In Which an Artist Discusses Making a Particular Work
Like many contemporary artists, Jimmy Robert moves easily between photography, film, sculpture, collaborative performance, and dance. Where he’s unusual is in his singular fixation on paper. Rarely does paper hang flush and unobtrusive in his works. Instead, Robert exploits paper’s physical qualities: crumpling it, hanging it in unframed images curling off the wall, crushing or folding it into frames or other restraints, casting it in plaster (sometimes painfully affixed to his body). Paper made visible and haptic gives Robert the scope to explore his favorite themes: the chasm between a live act and its documentation, how representation is impossible (but interestingly doomed), how images transmogrify across media, the brinksmanship of words and art both. We spoke via Skype, from my home in Chicago and his home in Berlin.
THE BELIEVER: What was the starting point for this piece?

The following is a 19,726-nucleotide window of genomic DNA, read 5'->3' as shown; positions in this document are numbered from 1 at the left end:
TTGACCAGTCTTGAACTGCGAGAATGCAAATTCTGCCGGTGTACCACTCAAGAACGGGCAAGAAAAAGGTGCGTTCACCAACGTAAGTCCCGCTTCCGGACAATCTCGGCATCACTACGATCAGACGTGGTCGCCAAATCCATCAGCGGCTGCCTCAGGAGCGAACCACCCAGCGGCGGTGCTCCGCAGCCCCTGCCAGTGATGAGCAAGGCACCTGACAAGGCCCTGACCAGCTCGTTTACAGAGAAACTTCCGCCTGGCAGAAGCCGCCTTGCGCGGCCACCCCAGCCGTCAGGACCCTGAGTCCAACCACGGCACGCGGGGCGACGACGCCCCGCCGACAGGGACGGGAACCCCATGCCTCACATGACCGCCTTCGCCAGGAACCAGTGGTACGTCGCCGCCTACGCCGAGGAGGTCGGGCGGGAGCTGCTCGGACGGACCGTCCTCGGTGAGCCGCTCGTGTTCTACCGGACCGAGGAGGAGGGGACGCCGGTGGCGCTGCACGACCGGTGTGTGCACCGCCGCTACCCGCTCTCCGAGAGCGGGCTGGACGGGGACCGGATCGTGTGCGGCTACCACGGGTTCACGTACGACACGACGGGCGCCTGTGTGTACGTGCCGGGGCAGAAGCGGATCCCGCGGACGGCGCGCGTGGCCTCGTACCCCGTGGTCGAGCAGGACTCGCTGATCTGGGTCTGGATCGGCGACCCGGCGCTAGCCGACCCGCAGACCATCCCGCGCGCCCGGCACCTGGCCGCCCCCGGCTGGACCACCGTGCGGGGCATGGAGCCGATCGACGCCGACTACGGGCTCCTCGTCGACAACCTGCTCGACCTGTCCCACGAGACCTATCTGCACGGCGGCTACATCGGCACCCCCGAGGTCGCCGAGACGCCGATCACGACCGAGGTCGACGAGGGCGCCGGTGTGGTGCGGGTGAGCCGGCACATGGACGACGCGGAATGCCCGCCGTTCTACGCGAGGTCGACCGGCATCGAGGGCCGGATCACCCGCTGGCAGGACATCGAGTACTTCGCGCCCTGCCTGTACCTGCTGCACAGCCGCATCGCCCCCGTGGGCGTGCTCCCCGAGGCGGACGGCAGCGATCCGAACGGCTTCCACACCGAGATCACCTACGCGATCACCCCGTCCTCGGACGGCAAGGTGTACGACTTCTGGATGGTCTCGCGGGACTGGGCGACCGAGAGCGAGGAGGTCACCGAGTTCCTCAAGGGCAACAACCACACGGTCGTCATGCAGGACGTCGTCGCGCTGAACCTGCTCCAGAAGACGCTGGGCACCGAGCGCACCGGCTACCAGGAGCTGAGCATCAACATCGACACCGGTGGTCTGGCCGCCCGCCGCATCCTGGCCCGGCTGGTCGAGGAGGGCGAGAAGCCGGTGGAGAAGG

JIMMY ROBERT: The beginning of Reprise is two images, a print by [painter Katsushika] Hokusai, Travellers Caught in a Sudden Breeze at Ejiri, and an interpretation of that print, called A Sudden Gust of Wind (After Hokusai), by Jeff Wall, who used this image as a reference to make a light-box. All of this was activated by a monthlong residency I had in Japan, at Kitakyushu, in 2009. I was intrigued by butoh, this Japanese style of dance that’s very slow, static, and contemplative. I had met [Kitakyushu curator] Akiko Miyake previously at the Yokohama Triennale, in 2008, where I saw Min Tanaka—one of the fathers of butoh—perform. Akiko put me in touch with one of Min Tanaka’s apprentices, Shiho Ishihara. That’s who you see in Reprise.
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